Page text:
The Zone Diet usually has lesser dietary restrictions than many other low-carb plans. It recommends that you eat more of fruit and vegetables. The Zone Diet also encourages you to cut out a lot of the ‘junk’ or low-nutrient carbs in your diet such as crisps, cakes, biscuits and chocolate. Having fewer fatty foods – and swapping foods that are high in saturates for those containing monounsaturates – is sensible, heart-healthy advice, as well.

Cons of the Zone Diet

The Zone Diet, unfortunately, is extremely complicated and time-consuming, if you want to follow it properly. You have to invest in a Zone Diet book and a decent set of measuring scales and spoons – if you don’t already have them, that is. The Zone Diet also recommends doing away with some very nutritious foods that are not only a good source of carbohydrate but are also packed with fiber and important vitamins and minerals. For instance, wholegrain cereals are full of fiber, B vitamins and iron, while cheese is an excellent source of calcium and zinc. The Zone Diet can also be very expensive if you decide to buy pre-packaged Zone products! As for eating out, if you count food blocks, you might as well forget it.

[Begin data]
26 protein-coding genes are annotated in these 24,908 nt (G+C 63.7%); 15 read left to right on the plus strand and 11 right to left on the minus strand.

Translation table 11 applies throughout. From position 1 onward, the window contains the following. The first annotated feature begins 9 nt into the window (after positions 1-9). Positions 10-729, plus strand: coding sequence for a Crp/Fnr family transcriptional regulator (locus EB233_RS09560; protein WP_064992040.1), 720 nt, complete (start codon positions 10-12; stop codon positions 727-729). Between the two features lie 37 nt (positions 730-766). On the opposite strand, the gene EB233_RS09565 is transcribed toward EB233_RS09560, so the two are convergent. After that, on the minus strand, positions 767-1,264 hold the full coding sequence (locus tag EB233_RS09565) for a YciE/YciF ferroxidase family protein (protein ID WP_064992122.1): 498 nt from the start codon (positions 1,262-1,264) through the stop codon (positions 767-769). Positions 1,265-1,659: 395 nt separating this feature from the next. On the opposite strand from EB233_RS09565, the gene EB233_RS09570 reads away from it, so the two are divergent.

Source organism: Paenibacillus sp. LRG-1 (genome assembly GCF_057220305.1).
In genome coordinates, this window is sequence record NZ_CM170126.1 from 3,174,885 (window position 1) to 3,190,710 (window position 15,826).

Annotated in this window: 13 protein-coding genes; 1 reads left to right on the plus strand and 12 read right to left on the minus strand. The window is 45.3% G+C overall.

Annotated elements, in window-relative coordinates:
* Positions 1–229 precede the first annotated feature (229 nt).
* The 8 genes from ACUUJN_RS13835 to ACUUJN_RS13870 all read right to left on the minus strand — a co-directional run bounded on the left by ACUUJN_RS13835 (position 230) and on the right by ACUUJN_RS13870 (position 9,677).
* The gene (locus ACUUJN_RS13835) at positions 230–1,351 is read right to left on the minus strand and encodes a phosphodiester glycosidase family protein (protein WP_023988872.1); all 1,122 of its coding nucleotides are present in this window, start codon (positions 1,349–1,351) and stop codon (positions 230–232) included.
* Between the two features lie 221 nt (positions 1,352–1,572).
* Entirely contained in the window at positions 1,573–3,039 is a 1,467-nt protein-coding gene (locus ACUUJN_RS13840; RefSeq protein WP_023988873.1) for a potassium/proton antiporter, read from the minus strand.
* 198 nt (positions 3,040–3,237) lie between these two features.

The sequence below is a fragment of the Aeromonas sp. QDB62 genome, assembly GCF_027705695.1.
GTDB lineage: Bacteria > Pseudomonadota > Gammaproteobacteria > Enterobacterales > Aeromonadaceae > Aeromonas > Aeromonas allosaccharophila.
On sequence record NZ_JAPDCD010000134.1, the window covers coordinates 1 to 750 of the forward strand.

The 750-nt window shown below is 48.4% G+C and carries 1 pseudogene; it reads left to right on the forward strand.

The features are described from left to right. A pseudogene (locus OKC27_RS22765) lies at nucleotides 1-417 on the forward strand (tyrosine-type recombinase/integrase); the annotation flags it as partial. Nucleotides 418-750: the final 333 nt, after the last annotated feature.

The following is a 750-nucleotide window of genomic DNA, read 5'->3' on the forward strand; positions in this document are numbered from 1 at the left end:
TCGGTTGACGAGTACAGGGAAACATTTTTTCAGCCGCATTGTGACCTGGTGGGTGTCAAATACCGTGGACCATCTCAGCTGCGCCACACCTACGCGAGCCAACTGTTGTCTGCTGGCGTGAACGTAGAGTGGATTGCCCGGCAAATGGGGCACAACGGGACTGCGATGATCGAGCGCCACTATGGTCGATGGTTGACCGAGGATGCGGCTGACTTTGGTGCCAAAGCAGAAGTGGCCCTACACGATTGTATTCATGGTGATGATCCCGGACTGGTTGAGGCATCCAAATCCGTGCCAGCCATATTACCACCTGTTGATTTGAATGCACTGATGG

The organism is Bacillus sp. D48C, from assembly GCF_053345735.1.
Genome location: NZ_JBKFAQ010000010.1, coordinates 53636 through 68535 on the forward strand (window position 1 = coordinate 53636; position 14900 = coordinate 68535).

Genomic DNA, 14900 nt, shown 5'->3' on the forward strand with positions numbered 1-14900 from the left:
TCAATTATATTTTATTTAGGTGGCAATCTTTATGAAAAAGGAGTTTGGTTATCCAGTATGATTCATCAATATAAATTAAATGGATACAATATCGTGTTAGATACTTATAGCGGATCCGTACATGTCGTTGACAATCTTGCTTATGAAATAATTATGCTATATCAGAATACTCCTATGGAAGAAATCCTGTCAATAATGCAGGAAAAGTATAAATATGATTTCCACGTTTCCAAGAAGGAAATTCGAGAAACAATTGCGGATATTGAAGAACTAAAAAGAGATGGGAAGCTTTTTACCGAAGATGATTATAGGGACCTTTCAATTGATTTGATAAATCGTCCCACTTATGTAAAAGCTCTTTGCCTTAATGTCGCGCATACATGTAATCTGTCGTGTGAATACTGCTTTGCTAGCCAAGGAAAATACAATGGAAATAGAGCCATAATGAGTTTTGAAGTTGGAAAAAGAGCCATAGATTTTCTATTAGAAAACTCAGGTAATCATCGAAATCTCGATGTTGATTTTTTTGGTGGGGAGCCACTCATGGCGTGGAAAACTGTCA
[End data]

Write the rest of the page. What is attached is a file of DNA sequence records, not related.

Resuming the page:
Zone Diet – What the experts say?

Accomplishing a 40:30:30 ratio is definitely a departure from current healthy eating guidelines, that recommend 50 percent of our calories must come from carbohydrate, 15 percent from protein and 35 percent from fat. Most nutrition experts agree with the advice to eat less fat, particularly saturates, and to fill up on fruit and veg. Even so, many continue to remain skeptical about the theory that weight loss is due to regulating insulin levels. They are still insist that eating fewer carbohydrate-rich foods results in a calorie deficit. In other words, any weight loss is due to taking in fewer calories than the body uses up.

In fact, if followed properly, the Zone Diet provides around 1,000 to 1,300 calories per day. This is mainly due to cutting out most high-calorie sugary and starchy foods – and replacing them with low-calorie vegetables and fruit. If you’re still not convinced, perhaps this example will help. Swap a large Danish pastry, containing around 650 calories, for a 50-calorie apple and you will save a staggering 600 calories. Do this every day for one week and you could expect to lose more than 1lb within a week!

Submitted on January 16, 2014